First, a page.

Did you learn how to brainstorm when you were in school? Our teachers taught us how to work in groups and the right ways to resolve conflicts, but brainstorming techniques were rarely part of the curriculum. So what is brainstorming?
Wikipedia says that Brainstorming is a group creativity technique by which a group tries to find a solution for a specific problem by gathering a list of ideas spontaneously contributed by its members. The term was popularized by Alex Faickney Osborn in 1953 through the book Applied Imagination. In the book, Osborn not only proposed the brainstorming method but also established effective rules for hosting brainstorming sessions.
Brainstorming has become a popular group technique and has aroused attention in academia. Multiple studies have been conducted to test Osborn’s postulation that brainstorming is more effective than individuals working alone in generating ideas . Some researchers have concluded that the statement is false (brainstorming is not effective), while others uncovered flaws in the research and determined that the results are inconclusive. Furthermore, researchers have made modifications or proposed variations of brainstorming in an attempt to improve the productivity of brainstorming. However, there is no empirical evidence to indicate that any variation is more effective than the original technique.
As you develop audio marketing content, you’ll have to decide what to produce and what you want heard by your customer and potential customer base. You might end up doing this alone, but it’s always beneficial to get others' ideas and input. Either way, it’s good to know how to successfully brainstorm so why not apply it to developing effective Message On Hold content.
For your on hold marketing programs, you can use brainstorming sessions to:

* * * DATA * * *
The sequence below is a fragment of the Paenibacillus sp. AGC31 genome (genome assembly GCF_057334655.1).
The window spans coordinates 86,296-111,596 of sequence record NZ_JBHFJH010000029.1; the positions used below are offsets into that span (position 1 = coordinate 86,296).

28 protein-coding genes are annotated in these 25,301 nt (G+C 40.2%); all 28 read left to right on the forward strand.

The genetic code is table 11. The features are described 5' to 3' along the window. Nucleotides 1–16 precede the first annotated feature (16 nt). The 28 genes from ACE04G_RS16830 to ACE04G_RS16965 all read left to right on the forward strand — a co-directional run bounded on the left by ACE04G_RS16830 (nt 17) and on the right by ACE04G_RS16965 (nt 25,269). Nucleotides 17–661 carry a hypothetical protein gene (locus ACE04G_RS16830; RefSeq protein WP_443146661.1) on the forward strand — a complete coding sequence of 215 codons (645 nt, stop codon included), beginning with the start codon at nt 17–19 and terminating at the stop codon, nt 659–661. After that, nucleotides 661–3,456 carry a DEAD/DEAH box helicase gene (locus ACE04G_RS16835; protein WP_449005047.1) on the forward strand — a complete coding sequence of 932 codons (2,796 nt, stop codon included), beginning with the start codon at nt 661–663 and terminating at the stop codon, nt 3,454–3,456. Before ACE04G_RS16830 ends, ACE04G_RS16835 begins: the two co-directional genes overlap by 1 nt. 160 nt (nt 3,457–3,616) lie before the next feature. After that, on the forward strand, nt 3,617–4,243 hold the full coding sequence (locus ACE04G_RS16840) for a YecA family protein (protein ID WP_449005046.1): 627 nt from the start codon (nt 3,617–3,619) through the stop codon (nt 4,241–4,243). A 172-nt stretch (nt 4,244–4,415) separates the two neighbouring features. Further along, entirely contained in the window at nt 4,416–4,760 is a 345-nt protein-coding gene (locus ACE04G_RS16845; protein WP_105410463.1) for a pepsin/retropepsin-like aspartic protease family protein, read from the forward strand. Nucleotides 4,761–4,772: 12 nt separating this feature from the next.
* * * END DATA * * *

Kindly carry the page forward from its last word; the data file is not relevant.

- Develop seasonal content
- Create a caller profile or persona
- Decide how your messages should sound once they’re produced
- Create a list of products or services to feature
How do you brainstorm?
- Choose a writer. If you’re working alone, it’s you! If you’re working in a group, choose someone who can participate in the conversation and write or type at the same time. If you’re going to be writing, choose someone with legible handwriting.
- Select a visual display method. What’s that? A whiteboard is a good option, or you can use a computer or projector in your office. Instead of recording individual ideas on paper, so only the recorder can read them, you want to create a dynamic list that is being shared with the entire group.
- Define the problem. In this case, it might be, “How should we be assessing customer satisfaction” or “How should we update our Message On Hold this Autumn?” By making sure you have a clear goal in mind, you can help to generate good ideas.
- Be prepared to get the ball rolling. If you have a group of people that don’t often work together, you might need to organize an icebreaker activity. Come to the meeting with one general idea that can help inspire others.
- Write everything down, even if you don’t think it will work out. Generating ideas is a process. When working in a group, people often base their contributions on things said immediately before them. Even if Person A’s idea to make your new mascot at Crab won’t work, Person B might then suggest a fish, which could be a perfect fit.
- No Disclaimers. Don’t let people start their ideas with a disclaimer like, “This probably won’t work but…” Explain to participants that even if they’re not sure how their concepts will work out, they should still say them.
After your brainstorming session, go through the list and come up with the key concepts you’d like to pursue. Keep this list for future use, because an idea that won’t fit one project might be perfect for the next.
When it's time to write your script, after your brainstorming session, download Holdcom's FREE "Script Tips Greatest Hits" Compilation as a reference.